Comment: Re:Success rate of 0% (Score 1) 152

by kellymcdonald78 (#48804561) Attached to: Chinese Spacecraft Enters Orbit Around the Moon
In my view the problems facing the Soviet space program at the time were just too systemic for even Korolev to have resolved. Unlike the US which had NASA and thus a single coordinated moon program, the Soviets essentially had 3. Korolev, Yangel and Chelomei were constantly fighting each other for political influence and funding. Even then, the funding never matched the grandiose political statements (similar to NASA today). While Sputnik, Vostok and Voshod could be accomplished on a shoestring budget, leveraging the R-7 program, the Soyuz, N1 and LK (the Soviet Lunar Lander) programs required substantial investment that never really emerged. Korolev was never able to build a test stand for the N-1 due to lack of funding, meaning they had to "debug" it in flight, an insane approach for something as large, complex (and expensive) as the N-1. In 1966, Korolev spent the entire annual N-1 budget by March and wasn't able to do anything more until the next year. The under investment in Soyuz resulted in Komarov's death on a spacecraft no where near ready to carry a crew. The first unmanned flight of the LK didn't even take place until the end of 1970. It's interesting to note that the slashing of NASA's budget began in 1967, shortly after the CIA released its intelligence estimate on the state of the Soviet Space Program. While they indicated a manned flyby by 1968 was likely, a manned landing wasn't likely until 1972 if at all.

Comment: Re:Success rate of 0% (Score 5, Informative) 152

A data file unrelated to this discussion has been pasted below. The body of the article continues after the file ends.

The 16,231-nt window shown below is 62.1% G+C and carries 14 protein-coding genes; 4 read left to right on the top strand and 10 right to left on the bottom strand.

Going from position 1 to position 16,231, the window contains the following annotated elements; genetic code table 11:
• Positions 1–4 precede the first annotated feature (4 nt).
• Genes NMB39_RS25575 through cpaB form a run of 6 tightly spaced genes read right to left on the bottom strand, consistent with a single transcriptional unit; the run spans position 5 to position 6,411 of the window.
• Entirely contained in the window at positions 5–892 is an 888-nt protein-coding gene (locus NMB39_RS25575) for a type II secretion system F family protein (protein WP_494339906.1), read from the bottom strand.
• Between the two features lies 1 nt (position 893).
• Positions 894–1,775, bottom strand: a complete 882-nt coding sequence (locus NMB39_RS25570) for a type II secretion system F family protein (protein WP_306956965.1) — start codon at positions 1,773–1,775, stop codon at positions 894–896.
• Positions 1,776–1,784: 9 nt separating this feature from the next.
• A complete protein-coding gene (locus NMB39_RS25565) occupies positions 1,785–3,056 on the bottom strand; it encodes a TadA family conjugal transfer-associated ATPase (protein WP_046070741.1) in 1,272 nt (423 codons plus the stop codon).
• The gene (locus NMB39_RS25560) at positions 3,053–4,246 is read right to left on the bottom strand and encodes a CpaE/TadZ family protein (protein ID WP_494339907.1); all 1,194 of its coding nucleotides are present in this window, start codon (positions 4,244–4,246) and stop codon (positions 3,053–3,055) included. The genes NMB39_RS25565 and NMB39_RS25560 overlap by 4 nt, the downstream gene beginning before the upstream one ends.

by kellymcdonald78 (#48800033) Attached to: Chinese Spacecraft Enters Orbit Around the Moon
No, the Russian's were hoping to do a manned flyby as part of the Zond program, but the Proton rocket had a number of teething problems and it took awhile to become reliable enough to even consider putting people on (ultimately it never flew manned). There were also a number of problems with the Soyuz 7K-L1 spacecraft. US intelligence thought the Soviet's were closer to flying a crewed lunar flyby mission as Zond 5 was largely a successful test. However Zond 6 depressurized and crashed on re-entry (killing the animals aboard) which ended any immediate plans of a crewed launch. Apollo 8 was originally to be a "D" mission, testing the Lunar Module in Low Earth Orbit with Apollo 9 an "E" mission testing it in Medium Earth Orbit. Due to delays with the Lunar Module, they decided to swap the missions and instead send Apollo 8 into lunar orbit (with no Lunar Module). Frank Borman, Jim Lovell, and Bill Anders became the first humans to leave low Earth orbit Dec 21st, 1968. They successfully orbited the moon 10 times on Christmas day and returned Dec 27th After that the Soviet's pretty much gave up on the flyby in favor of a manned lunar landing, but they could never get the N-1 rocket to work

Comment: Re:Fission is Dead (Score 2) 218

by kellymcdonald78 (#48174291) Attached to: Fusion and Fission/LFTR: Let's Do Both, Smartly
Firstly, naval reactors run on highly enriched Uranium (90+% U-235), which is incredibly expensive and represents significant proliferation risk (you wouldn't want to give Homer Simpson access to "bomb grade" uranium) Secondly, you may also want to look up who built the reactors for the Enterprise, Nautilus, Nimitz class, about half the sub fleet and operated the Bettis Atomic Power Laboratory from 1949 to 2008 (Hint the company name starts with a 'W')

The longer the title, the less important the job.